Sunday, 11 September 2016

The August Extent Loss Oscillation: 2016 Update

Back in 2014 I suggested that there may be an oscillation of extent loss. According to the supposed oscillation this year should have seen a large loss in August, this didn't happen.



Looking at all regions within the Arctic Ocean it can be seen that an oscillation with a four year periodicity seems to emerge after 2000.


The peaks can be seen better in a plot of post 2000 extent loss over August.


The previous peaks are 2004, 2008, 2012, and now we have 2016. In 2016 August extent loss was similar to that in 2015.

Amalgamating the above regions into three larger regions makes the pattern more clear.


What happened this year was a failure of large losses in Chukchi and the East Siberian Sea (ESS). So what happened? Looking at extent in Chukchi and the East Siberian Sea August started with lower extent than the other peak loss years.


However, I've been away from this subject so haven't followed the weather, but August looked like a rather indifferent ice loss month from the point of view of the weather. So this may be a combination of both factors.

The test of whether there is a real cycle continues, next year should see a reduced extent loss in August, the following year should be rather lower before the next two years are higher. It would help if I could put forward a mechanism to test, but I still haven't figured that out.

18 comments:

Dreesen said...

Chris, why is it that some people are so negative on the sea ice blog? It's almost like a doomer complex at times.

Torstein Viddal said...

Dreesen, I can't answer for Christ, but the reason some people appear to be negative at the Arctic Sea Ice Blog may be connected with the blogger being one of the most influential people within the sea ice community, and with Climate Change actually being still very much contested in the public sphere, and yet ice–blogger Neven declares ahead of season on his forum that "2016 could be a record-breaking year for the Arctic", but sums up the melt season by saying dishonestly that 2016 didn't break the record and was only 2nd lowest, when in actual fact it was lowest ever (and thus of course record–breaking, to use Neven's own words from the forum header).

If he would just stick to the truth, much of this disagreement would vanish, is my guess. Not wanting to stick to the truth, conversely, controversy arises.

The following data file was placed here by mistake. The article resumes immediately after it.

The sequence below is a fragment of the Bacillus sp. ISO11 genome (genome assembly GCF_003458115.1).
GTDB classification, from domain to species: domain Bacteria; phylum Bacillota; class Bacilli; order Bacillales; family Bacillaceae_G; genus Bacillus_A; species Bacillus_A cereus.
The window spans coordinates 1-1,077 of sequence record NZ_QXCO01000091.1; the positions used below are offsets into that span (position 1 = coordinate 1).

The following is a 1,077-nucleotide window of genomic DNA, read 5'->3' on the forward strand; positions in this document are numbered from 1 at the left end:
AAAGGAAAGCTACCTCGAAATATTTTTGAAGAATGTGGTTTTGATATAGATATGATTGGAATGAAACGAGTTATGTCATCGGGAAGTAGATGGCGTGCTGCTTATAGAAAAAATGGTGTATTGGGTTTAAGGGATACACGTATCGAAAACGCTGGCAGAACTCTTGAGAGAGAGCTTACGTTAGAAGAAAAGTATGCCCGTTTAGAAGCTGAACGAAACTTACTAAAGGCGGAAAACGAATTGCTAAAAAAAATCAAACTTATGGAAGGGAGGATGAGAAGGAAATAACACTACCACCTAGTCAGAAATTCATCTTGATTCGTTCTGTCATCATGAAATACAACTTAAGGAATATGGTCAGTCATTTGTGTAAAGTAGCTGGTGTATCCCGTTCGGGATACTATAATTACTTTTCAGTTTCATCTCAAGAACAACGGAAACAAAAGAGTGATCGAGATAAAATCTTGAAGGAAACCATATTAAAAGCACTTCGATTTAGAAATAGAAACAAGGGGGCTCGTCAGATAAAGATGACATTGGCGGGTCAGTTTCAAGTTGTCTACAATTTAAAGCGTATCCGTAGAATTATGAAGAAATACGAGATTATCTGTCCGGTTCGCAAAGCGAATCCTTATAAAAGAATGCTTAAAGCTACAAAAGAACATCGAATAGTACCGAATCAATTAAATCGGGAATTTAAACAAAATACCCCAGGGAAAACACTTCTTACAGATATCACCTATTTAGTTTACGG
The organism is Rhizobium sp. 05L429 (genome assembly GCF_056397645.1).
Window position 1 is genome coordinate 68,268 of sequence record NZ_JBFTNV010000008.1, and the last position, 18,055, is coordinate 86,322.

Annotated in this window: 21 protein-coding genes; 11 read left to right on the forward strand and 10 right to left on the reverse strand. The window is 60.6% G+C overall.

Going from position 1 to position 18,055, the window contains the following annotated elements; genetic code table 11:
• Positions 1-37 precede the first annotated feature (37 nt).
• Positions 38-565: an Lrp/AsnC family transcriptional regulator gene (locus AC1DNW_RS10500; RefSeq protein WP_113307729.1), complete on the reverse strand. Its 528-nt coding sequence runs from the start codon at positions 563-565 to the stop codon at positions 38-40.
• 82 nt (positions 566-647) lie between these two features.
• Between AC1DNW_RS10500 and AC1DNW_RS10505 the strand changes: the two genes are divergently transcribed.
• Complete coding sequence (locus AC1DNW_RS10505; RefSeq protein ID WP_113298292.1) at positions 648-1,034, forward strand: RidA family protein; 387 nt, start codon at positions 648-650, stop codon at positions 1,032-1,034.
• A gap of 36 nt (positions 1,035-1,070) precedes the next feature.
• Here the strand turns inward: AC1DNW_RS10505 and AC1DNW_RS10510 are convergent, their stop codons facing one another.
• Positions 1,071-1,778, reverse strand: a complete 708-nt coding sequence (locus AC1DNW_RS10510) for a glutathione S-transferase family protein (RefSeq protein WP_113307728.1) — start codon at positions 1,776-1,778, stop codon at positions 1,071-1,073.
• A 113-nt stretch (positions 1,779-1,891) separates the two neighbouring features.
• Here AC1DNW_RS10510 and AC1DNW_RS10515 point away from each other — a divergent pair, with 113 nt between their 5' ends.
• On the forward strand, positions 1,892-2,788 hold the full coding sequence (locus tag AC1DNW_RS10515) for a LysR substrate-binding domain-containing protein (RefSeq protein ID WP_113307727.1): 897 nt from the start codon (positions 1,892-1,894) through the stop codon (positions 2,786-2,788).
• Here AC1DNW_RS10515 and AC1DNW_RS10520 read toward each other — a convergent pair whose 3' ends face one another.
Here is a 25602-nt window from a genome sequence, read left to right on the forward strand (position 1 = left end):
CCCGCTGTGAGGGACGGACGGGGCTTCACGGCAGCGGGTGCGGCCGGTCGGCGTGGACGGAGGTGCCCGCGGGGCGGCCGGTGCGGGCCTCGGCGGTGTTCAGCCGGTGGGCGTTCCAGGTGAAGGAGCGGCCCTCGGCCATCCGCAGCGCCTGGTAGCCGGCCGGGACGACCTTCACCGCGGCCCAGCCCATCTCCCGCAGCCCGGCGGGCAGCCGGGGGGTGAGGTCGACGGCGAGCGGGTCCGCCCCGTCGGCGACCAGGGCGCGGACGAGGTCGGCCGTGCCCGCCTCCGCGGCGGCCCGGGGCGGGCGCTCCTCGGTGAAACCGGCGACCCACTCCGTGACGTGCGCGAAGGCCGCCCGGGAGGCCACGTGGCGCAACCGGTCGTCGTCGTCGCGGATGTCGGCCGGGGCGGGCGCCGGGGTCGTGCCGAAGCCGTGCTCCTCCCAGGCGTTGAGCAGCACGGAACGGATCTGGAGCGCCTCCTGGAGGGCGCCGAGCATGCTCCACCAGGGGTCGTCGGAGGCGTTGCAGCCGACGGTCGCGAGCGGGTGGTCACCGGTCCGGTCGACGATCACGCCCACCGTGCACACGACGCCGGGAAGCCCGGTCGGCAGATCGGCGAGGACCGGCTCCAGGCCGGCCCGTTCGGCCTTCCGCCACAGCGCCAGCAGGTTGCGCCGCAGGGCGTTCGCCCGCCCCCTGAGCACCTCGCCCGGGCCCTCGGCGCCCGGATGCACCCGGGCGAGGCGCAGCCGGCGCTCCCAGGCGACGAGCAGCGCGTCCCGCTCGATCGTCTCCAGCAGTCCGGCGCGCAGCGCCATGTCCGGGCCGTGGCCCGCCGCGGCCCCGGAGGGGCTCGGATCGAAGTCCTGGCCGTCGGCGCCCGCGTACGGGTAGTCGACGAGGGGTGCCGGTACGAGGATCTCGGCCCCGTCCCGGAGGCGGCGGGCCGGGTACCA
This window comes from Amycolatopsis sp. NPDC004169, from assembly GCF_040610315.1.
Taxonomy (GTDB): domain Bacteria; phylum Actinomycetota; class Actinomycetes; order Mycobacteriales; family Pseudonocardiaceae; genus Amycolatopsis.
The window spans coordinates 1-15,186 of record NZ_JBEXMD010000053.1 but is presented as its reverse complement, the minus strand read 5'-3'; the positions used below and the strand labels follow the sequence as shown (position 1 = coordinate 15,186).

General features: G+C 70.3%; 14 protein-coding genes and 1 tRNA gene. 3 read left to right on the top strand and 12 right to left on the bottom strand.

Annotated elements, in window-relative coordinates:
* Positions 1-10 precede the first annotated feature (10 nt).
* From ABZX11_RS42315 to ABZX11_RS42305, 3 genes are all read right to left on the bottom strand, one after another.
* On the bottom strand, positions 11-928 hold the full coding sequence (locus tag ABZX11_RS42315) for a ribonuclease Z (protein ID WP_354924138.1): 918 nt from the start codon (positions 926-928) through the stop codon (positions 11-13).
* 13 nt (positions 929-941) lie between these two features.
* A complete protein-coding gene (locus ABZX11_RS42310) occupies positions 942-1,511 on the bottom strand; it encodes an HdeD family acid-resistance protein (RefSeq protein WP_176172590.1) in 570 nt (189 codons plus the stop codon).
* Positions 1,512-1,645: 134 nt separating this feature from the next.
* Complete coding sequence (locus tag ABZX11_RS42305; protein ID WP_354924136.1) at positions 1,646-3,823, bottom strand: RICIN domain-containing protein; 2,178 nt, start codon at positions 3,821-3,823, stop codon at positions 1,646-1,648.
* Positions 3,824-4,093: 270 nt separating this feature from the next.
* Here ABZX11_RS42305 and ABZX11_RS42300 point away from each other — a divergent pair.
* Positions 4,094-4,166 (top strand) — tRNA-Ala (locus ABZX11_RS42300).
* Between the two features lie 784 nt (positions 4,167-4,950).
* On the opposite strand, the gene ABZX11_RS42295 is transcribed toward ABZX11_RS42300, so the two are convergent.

Dreesen said...

Torstein,
That's a decent point, but 2016 was tied for second lowest extent according to the NSIDC.

Neven said...

Where's the popcorn?

Dreesen said...

Let me make something crystal clear. Neven, you do great work and I mainly agree with your interpretations and viewpoints. However, some of the commenters on your blog are of the more "catastrophism" camp. People like Sam and Remko come to mind. Some of them also make wild projections that don't turn out to be true. I find you, John Christensen, and Chris Reynolds to be by far the most accurate people. The negative nancys are a distraction mainly, and not in a good way.

Torstein Viddal said...

I believe Neven himself said on his blog that Arctic sea ice wouldn't even be in the Top 3 lowest for minimum. That turned out not to be true, but it wasn't a "wild projection", Dreesen. It could have happened with different weather and with no global warming. He was also wrong the other day when he proclaimed 2016 was 2nd lowest for Arctic sea ice, as the data shows this year was lowest ever.

Dreesen said...

Where are you getting that from? NSIDC doesn't show that.

Torstein Viddal said...

Dreesen: Here.

Torstein Viddal said...

It seems even Arctic sea ice volume was lowest ever in 2016. Hear Peter Wadhams talk about that in this October 5th interview.

Dreesen said...

Okay, Peter Wadhams is not the best source of information. He's been consistently wrong on ice-free predictions and has made some questionable claims on ch4 release.

Torstein Viddal said...

I think, philosophically, Arctic sea ice volume could still be lowest ever in 2016, even though the two of you are not the best of friends. Friendship in many ways and with all of its facets, is one thing, and meltdown of ice caps quite another. The one does not affect the other, if you get my drift.

Dreesen said...

Philosophically perhaps. Even though I think Wadhams greatly exaggerates risks, the fact remains that it's better to hope for the best and plan for the worst. That's why I openly support more research into solar radiation management.

Chris Reynolds said...

Sorry for not replying all.

I am deciding whether to mothball this blog as the time pressures of managing my departments and my own finances against the background of the disastrous Brexit events means I have no time for sea ice.

Dreesen,
I can't answer your question as I've hardly been over at Neven's blog.

Torstein Viddal said...

Chris, do you know if anyone other than you is providing the regional PIOMAS figures on a regular basis?

Chris Reynolds said...

No I don't Torsten,

To be frank I've not updated the data for some time as I get the impression nobody uses it. If you want me to start updating again I can probably fit that in.

There is also Freezing degree days, I can't remember where I am with that but now Dr Slater has gone we could do with it.

Torstein Viddal said...

That would be a great help and highly appreciated, Chris.

I've already had requests on my Sea Ice blog from readers who want more regional data and graphs, in particular for the CAB region, but I've no idea how to even start processing the gridded raw data from UW.

Chris Reynolds said...

Torstein,

Updated to September now.

Torstein Viddal said...

Thanks, Chris!

Do you think you could possibly update the file 'Daily Regional Volume Breakdowns.csv' till September 2016 as well? It would really be of great help for my current research project.